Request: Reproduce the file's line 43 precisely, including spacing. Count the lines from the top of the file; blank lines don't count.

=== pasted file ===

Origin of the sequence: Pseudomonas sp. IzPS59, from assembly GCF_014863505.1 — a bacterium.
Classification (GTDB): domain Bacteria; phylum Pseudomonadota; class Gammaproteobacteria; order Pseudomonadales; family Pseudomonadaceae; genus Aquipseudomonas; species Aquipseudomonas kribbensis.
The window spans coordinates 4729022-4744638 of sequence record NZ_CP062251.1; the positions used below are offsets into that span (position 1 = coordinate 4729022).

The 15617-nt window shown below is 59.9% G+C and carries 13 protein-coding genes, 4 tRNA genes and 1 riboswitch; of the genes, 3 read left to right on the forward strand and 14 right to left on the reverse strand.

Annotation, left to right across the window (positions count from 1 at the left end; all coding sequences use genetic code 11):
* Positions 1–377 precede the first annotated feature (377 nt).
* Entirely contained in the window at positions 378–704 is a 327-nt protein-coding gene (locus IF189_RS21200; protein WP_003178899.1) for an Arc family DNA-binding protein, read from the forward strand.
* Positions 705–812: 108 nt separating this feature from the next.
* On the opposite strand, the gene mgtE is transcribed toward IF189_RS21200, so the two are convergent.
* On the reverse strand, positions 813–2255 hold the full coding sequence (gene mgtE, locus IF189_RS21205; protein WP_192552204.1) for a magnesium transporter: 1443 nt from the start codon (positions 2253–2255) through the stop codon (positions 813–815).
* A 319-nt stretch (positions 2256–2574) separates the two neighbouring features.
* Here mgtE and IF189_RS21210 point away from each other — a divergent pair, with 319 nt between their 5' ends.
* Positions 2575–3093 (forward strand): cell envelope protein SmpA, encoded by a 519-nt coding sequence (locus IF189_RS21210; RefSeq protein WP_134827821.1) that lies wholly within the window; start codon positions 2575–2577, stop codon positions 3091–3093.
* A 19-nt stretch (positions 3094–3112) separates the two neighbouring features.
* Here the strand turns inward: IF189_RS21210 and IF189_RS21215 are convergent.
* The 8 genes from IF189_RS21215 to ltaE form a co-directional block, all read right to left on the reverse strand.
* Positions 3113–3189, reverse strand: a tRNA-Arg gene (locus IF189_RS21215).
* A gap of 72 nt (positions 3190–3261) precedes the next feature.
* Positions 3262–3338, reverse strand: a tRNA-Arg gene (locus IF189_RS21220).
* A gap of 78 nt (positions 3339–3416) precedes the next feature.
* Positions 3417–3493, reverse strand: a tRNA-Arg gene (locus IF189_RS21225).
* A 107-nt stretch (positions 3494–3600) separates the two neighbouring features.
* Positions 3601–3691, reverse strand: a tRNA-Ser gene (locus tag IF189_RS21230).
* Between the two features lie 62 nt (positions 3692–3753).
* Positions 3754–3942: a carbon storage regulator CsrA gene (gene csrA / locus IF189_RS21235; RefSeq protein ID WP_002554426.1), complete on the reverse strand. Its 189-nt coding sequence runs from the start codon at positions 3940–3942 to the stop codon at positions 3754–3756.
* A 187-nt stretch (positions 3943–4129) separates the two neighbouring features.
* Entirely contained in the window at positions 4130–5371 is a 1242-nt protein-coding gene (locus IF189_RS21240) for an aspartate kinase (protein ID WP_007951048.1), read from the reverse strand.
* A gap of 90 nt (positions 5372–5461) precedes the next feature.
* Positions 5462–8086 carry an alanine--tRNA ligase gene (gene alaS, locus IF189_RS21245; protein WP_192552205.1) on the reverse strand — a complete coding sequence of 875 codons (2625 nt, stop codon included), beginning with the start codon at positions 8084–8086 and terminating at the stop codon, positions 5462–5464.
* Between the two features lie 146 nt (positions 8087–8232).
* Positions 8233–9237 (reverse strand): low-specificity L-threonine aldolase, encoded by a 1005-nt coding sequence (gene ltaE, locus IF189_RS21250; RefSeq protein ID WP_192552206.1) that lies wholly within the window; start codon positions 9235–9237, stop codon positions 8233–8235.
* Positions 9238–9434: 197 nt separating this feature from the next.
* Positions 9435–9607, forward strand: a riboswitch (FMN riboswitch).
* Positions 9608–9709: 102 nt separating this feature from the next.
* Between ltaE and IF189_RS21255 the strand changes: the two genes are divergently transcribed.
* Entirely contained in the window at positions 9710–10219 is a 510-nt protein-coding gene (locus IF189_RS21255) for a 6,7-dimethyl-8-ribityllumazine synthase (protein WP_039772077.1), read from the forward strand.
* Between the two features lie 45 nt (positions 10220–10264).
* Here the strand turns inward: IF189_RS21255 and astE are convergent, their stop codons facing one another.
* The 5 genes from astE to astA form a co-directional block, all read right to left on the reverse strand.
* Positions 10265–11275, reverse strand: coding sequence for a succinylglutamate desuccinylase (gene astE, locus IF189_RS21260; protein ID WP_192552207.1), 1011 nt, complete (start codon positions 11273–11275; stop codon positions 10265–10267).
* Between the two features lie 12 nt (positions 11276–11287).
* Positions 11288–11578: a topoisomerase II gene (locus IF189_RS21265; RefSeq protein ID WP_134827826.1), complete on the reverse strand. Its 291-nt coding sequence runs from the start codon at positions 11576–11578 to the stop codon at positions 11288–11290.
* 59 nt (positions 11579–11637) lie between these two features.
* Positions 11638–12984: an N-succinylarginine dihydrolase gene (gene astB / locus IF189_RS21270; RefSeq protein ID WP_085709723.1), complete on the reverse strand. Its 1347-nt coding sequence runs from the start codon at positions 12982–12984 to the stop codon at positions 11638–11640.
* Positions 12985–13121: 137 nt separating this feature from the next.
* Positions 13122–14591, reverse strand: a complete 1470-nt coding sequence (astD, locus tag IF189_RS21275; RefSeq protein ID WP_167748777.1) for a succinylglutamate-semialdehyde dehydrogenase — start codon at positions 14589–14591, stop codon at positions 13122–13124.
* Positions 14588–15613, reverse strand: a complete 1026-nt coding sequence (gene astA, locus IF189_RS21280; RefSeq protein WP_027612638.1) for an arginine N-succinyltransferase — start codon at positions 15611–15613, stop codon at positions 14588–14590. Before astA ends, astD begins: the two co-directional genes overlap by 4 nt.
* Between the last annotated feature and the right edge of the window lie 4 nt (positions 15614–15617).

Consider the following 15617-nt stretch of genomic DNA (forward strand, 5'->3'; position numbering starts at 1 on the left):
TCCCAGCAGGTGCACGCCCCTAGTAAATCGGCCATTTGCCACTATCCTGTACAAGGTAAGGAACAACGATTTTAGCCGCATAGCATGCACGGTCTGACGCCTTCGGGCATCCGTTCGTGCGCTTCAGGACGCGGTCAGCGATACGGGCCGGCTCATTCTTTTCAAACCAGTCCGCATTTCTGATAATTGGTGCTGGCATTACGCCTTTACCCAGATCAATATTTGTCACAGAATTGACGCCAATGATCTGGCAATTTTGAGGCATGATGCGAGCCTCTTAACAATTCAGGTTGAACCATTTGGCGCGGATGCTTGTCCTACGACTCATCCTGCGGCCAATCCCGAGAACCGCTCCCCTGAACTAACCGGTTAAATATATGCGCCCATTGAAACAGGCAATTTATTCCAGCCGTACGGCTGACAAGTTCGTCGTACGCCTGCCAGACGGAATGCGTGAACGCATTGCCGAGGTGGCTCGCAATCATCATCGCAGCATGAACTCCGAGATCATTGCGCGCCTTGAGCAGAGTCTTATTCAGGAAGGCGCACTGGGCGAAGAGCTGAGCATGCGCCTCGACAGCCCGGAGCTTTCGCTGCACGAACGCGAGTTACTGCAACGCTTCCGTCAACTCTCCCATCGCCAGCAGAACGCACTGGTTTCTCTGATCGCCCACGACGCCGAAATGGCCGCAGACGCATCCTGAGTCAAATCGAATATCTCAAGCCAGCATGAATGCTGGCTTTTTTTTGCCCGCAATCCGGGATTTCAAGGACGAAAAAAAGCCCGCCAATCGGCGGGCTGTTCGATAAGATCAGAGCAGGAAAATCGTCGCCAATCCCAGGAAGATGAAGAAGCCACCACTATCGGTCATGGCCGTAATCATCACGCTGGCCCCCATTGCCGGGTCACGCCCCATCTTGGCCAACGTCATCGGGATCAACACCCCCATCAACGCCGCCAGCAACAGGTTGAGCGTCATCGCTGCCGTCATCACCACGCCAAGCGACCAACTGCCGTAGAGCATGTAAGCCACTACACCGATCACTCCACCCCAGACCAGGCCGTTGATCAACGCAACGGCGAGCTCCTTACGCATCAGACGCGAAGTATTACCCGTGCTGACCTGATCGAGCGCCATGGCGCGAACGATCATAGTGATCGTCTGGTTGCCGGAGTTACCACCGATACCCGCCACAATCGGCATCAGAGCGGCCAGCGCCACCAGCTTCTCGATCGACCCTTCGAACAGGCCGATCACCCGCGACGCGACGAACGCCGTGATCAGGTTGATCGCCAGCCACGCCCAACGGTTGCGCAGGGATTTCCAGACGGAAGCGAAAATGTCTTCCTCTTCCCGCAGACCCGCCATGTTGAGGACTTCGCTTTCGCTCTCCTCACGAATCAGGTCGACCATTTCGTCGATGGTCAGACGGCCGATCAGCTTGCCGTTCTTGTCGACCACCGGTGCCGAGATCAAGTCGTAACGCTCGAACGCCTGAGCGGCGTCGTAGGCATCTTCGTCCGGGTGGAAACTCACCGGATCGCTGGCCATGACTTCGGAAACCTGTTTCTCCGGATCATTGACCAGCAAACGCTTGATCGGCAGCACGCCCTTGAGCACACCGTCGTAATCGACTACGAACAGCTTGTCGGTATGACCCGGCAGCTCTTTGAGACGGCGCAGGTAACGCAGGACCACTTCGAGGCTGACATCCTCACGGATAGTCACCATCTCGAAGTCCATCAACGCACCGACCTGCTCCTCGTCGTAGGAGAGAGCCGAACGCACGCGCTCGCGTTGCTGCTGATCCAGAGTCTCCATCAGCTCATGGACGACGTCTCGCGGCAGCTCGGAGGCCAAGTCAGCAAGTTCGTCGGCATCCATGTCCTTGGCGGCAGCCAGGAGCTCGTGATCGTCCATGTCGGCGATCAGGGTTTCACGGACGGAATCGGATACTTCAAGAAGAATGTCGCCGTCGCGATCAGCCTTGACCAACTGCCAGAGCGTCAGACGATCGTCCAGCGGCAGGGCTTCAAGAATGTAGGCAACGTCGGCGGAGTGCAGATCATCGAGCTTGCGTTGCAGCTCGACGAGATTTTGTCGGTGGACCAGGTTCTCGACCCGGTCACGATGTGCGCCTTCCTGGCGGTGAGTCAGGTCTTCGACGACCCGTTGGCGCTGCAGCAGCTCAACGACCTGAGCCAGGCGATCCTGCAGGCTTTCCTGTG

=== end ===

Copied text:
* 59 nt (positions 11579–11637) lie between these two features.